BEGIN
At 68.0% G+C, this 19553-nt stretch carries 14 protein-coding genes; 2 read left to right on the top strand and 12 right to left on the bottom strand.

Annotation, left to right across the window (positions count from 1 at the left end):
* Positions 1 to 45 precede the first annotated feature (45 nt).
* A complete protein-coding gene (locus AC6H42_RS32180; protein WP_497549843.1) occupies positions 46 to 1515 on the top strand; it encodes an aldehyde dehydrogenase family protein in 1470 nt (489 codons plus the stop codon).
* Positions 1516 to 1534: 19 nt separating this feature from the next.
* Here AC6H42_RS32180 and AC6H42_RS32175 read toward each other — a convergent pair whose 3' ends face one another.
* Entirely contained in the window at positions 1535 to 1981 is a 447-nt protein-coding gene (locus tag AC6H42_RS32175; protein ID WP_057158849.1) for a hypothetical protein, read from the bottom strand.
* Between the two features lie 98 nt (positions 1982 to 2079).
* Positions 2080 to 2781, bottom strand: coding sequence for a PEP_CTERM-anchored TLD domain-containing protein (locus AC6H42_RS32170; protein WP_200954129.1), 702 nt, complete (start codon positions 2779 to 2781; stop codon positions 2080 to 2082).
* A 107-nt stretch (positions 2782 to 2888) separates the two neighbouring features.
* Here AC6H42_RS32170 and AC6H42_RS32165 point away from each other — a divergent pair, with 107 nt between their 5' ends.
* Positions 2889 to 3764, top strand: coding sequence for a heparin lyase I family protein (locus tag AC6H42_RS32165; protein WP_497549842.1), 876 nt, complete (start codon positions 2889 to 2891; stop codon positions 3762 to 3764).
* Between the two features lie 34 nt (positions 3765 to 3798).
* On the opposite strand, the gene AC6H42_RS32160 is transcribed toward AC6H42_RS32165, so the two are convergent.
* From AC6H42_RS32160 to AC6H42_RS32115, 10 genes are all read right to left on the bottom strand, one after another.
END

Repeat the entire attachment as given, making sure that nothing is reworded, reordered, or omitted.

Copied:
At 68.0% G+C, this 19553-nt stretch carries 14 protein-coding genes; 2 read left to right on the top strand and 12 right to left on the bottom strand.

Annotation, left to right across the window (positions count from 1 at the left end):
* Positions 1 to 45 precede the first annotated feature (45 nt).
* A complete protein-coding gene (locus AC6H42_RS32180; protein WP_497549843.1) occupies positions 46 to 1515 on the top strand; it encodes an aldehyde dehydrogenase family protein in 1470 nt (489 codons plus the stop codon).
* Positions 1516 to 1534: 19 nt separating this feature from the next.
* Here AC6H42_RS32180 and AC6H42_RS32175 read toward each other — a convergent pair whose 3' ends face one another.
* Entirely contained in the window at positions 1535 to 1981 is a 447-nt protein-coding gene (locus tag AC6H42_RS32175; protein ID WP_057158849.1) for a hypothetical protein, read from the bottom strand.
* Between the two features lie 98 nt (positions 1982 to 2079).
* Positions 2080 to 2781, bottom strand: coding sequence for a PEP_CTERM-anchored TLD domain-containing protein (locus AC6H42_RS32170; protein WP_200954129.1), 702 nt, complete (start codon positions 2779 to 2781; stop codon positions 2080 to 2082).
* A 107-nt stretch (positions 2782 to 2888) separates the two neighbouring features.
* Here AC6H42_RS32170 and AC6H42_RS32165 point away from each other — a divergent pair, with 107 nt between their 5' ends.
* Positions 2889 to 3764, top strand: coding sequence for a heparin lyase I family protein (locus tag AC6H42_RS32165; protein WP_497549842.1), 876 nt, complete (start codon positions 2889 to 2891; stop codon positions 3762 to 3764).
* Between the two features lie 34 nt (positions 3765 to 3798).
* On the opposite strand, the gene AC6H42_RS32160 is transcribed toward AC6H42_RS32165, so the two are convergent.
* From AC6H42_RS32160 to AC6H42_RS32115, 10 genes are all read right to left on the bottom strand, one after another.